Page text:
Statistics is more important than trigonometry

Schools spend most of their time teaching children the mathematics of certainty — geometry, trigonometry — and spend little if any time on the mathematics of uncertainty. If taught at all, it is mostly in the form of coin and dice problems that tend to bore young students to death. But statistical thinking could be taught as the art of real-world problem solving, i.e. the risks of drinking, AIDS, pregnancy, horseback riding, and other dangerous things.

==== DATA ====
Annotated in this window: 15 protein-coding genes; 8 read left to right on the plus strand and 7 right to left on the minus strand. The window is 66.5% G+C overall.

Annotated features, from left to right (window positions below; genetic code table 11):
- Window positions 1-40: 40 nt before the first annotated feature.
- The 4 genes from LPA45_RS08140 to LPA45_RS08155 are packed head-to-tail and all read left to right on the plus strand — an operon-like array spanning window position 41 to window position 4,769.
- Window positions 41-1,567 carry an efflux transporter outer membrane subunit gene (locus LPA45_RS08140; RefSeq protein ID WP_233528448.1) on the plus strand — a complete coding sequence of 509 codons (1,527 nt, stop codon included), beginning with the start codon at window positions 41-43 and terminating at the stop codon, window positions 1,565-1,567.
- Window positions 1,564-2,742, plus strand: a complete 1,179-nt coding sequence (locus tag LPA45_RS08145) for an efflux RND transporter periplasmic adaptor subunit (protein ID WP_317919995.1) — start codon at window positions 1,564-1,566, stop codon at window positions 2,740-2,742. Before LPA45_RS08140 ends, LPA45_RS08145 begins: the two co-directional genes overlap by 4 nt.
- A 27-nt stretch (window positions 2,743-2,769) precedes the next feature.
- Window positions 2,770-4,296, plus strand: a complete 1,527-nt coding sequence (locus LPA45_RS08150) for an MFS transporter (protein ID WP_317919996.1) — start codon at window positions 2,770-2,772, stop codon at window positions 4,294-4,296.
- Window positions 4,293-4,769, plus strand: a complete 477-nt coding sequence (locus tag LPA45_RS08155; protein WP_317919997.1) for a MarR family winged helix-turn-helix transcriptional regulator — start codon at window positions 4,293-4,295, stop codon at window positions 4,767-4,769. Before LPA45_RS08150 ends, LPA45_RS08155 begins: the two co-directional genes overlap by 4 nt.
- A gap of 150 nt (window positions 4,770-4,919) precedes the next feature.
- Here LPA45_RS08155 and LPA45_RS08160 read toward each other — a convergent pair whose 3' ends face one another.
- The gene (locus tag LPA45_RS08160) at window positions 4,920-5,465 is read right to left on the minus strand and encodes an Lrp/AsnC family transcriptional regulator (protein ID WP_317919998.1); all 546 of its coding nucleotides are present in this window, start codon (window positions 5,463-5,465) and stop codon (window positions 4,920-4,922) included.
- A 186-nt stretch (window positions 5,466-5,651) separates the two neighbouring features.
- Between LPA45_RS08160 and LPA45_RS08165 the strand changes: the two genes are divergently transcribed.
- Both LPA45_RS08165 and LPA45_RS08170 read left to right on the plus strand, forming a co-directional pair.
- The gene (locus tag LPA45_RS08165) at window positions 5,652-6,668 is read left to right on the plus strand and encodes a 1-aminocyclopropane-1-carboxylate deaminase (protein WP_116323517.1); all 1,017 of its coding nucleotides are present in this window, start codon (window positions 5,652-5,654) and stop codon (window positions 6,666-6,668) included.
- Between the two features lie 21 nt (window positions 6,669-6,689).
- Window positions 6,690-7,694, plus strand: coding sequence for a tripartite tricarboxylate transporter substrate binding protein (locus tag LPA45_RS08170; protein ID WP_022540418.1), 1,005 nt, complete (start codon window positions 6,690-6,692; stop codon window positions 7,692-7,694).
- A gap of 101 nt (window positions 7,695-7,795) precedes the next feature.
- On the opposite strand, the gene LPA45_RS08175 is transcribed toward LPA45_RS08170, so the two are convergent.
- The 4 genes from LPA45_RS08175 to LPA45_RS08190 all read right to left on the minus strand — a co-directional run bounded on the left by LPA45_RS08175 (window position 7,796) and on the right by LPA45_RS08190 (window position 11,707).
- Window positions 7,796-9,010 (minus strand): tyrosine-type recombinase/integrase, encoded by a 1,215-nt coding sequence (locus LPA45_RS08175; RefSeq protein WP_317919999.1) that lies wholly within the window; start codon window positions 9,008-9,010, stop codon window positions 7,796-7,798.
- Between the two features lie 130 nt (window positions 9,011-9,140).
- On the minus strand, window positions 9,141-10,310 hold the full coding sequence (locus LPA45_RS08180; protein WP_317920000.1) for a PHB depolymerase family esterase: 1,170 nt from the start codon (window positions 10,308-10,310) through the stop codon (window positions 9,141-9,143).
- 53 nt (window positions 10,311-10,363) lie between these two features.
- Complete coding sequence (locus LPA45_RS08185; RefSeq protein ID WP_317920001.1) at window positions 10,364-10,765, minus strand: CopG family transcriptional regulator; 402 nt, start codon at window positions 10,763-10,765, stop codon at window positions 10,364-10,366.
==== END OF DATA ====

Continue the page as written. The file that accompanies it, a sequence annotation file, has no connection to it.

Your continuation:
GERD GIGERENZER
Psychologist; Director of the Center for Adaptive Behavior and Cognition at the Max Planck Institute for Human Development in Berlin; Author, Gut Feelings

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